Jupiter chases Saturn into the evening sky, brightening as it gets closer to Earth. In a telescope, the flattened disk of the planet (caused by its rapid nine-hour rotation) grows in size during July. Look for the atmospheric belts and Great Red Spot as the planet rotates during the night. I like to watch the dance of the four Galilean moons as they orbit Jupiter, changing position from hour to hour and night to night.

July Spotlight:

Now a first-magnitude evening object, Saturn rises just after sunset. On the first of the month, the ringed planet rises at about 10:15pm MDT in the constellation Capricorn. By month’s end, it rises about 8:15pm MDT, just a quarter-hour after the Sun sets.

Saturn (right of center, 3:30 from Jupiter) precedes bright Jupiter into the sky. Photo taken June 21, 2021.

Since ancient times, Saturn was known as one of the five ‘planetes’ – Greek for ‘wanderer.’ Saturn was observed to be relatively slow-moving, yellowish in color, bright, but not terribly so. The Romans named the planet ‘Saturn,’ after their god of agriculture and prosperity.

Notions of Saturn changed in 1610 (the year Santa Fe was founded as the capital of Nuevo Mexico) when Galileo Galilei pointed a telescope at the sixth planet from the Sun. What Galileo saw (or thought he saw) through his crude new optical instrument was a large disk, with two smaller disks, one on either side of the main body – a three body planet. Other astronomers saw a single, oval body. Several years later, Galileo observed Saturn and found that the two attendant bodies to the larger, middle body had disappeared.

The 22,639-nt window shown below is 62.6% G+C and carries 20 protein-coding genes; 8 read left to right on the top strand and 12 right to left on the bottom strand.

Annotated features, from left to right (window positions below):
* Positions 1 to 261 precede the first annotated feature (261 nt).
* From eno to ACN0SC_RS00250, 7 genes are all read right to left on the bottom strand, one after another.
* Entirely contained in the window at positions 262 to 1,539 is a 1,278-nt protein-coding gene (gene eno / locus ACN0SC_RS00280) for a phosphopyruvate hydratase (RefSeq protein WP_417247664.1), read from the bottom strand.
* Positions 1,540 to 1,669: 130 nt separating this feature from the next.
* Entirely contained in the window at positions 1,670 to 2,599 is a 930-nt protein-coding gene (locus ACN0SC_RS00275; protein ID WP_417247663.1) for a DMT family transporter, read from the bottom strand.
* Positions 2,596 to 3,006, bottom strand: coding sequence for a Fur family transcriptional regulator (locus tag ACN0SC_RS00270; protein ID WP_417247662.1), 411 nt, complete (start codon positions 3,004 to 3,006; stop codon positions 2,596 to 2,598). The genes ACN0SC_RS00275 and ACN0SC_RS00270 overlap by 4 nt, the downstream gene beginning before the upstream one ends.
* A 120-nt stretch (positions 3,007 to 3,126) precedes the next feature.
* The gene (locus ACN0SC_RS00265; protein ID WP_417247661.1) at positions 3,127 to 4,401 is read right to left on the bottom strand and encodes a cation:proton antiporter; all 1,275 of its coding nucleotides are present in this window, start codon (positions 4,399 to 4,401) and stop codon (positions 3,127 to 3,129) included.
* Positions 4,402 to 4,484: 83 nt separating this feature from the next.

In 1616, the planet’s attendants were back. Galileo sketched the planet, this time showing a main body with a ‘handle’ on either side, a dark space between the main planet and each handle. Confusion about the shape and composition of Saturn continued until the second half of the 17th century when Christiaan Huygens, a Dutch astronomer, proposed that the ‘handles’ were really a single, flat, solid ring that encircled the planet.

Today, we know that Saturn is a large gaseous planet with a core likely composed of iron-nickel and rock. Saturn is orbited by 82 known moons. Most of Saturn’s retinue of moons are small, but one, Titan, is the second largest moon in the solar system — larger than the planet Mercury. Titan’s the only moon in the solar system with a dense atmosphere and, with the exception of Earth, the only object known to support a permanent body of surface liquid.